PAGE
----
FOMC Instant Reaction: Hawks take triumphant flight

<p>As we (along with everyone else who was paying attention) anticipated, the Federal Reserve did not make any changes to monetary policy in its October […]</p>

As we (along with everyone else who was paying attention) anticipated, the Federal Reserve did not make any changes to monetary policy in its October monetary policy meeting (see “FOMC Preview: Transparency, Smanceparency” for more). Despite the lack of action, the Fed’s accompanying statement still managed to come off as hawkish, as the key comments below illustrate (emphasis mine):

  • FED REMOVES LINE THAT GLOBAL DEVELOPMENTS MAY RESTRAIN GROWTH
  • U.S. ECONOMY `HAS BEEN EXPANDING AT A MODERATE PACE’
  • LABOR MARKET SLACK HAS DIMINISHED SINCE EARLY THIS YR
  • ECONOMIC RISKS NEARLY BALANCED, MONITORING GLOBAL DEVELOPMENTS
  • SURVEY-BASED MEASURES OF INFLATION OUTLOOK REMAINED STABLE
  • SEES INFLATION RISING TOWARD 2% IN MEDIUM TERM
  • PACE OF JOB GAINS `SLOWED,’ UNEMPLOYMENT `HELD STEADY’
  • HOUSING IMPROVED FURTHER, EXPORTS BEEN `SOFT’

While many of these comments were simply copy-pasted from the previous statements, the parts that did change showed that the central bank was willing to look past the recent economic turmoil and strongly consider hiking interest rates in December. On that front, the central bank also subtly shifted the wording of its discussion about interest rates to whether it would be “appropriate to raise interest rates at its next meeting” from “determining how long to maintain” current interest rates.

On balance, today’s monetary policy statement keeps a potential rate hike on the table. This means that economic data over the next six months will be meticulously dissected through the lens of Fed policy, and that we could see a big move over the low-liquidity holiday period, regardless of what the Federal Reserve decides. With the pendulum of market sentiment still coming back from a dovish-Fed/bearish-dollar extreme, the greenback could remain supported at the expense of global equities, especially if US economic data improves.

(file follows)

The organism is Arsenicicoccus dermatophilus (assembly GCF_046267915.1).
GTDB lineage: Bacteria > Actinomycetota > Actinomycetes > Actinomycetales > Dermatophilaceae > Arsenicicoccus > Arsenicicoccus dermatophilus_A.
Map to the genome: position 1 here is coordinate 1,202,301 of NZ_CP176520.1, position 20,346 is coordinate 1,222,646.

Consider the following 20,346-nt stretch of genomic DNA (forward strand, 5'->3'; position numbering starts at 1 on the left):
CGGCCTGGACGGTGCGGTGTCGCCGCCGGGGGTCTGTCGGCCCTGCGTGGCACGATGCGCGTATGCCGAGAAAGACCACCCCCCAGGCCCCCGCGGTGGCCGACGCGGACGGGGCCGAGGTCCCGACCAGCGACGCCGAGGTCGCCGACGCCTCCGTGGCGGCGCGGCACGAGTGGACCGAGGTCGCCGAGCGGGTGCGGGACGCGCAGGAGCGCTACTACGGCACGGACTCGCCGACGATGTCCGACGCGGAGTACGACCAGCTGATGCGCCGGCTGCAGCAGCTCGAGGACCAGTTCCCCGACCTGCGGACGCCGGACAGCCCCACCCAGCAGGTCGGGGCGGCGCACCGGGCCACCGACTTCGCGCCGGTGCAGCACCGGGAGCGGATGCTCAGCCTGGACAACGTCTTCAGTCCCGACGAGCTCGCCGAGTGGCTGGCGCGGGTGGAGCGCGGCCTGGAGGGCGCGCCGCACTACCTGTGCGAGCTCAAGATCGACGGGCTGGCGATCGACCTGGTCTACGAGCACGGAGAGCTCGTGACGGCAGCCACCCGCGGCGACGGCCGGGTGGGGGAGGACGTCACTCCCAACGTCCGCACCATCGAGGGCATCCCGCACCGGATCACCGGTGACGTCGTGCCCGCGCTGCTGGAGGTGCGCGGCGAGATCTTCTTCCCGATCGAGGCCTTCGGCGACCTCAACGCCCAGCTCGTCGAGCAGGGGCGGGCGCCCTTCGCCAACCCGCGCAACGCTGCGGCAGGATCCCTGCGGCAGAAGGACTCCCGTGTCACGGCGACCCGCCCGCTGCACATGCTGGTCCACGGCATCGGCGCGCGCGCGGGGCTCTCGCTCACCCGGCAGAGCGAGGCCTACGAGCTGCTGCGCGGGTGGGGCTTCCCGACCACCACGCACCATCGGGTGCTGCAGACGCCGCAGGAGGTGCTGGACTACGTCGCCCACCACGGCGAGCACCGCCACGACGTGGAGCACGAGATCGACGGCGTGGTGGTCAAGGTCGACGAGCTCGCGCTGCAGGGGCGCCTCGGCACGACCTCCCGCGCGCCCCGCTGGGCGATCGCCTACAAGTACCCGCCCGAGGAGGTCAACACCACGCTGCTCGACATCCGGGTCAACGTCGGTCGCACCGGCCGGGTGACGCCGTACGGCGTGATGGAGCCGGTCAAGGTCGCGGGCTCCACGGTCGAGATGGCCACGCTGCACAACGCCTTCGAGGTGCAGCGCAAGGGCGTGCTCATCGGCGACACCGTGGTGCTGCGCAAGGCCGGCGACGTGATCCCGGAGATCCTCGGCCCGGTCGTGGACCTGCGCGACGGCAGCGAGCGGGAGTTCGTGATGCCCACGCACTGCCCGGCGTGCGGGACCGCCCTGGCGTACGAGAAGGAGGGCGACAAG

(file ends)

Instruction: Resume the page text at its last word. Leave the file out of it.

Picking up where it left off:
Market Reaction

The market reaction to the Federal Reserve’s statement was logical, if a bit more extreme than many had expected. The US dollar immediately strengthened across the board, driving EUR/USD 120 pips lower to trade in the mid-1.0900s as of writing. Meanwhile, stock indices have been the big losers, with both the S&P 500 and Dow Jones Industrial Average (DJIA) dropping back to unchanged on the day. Yields on the benchmark 10-year treasury bond have also edged higher to 2.09%. As we noted above, these moves may run further as the excessive anti-dollar sentiment continues to unwind.

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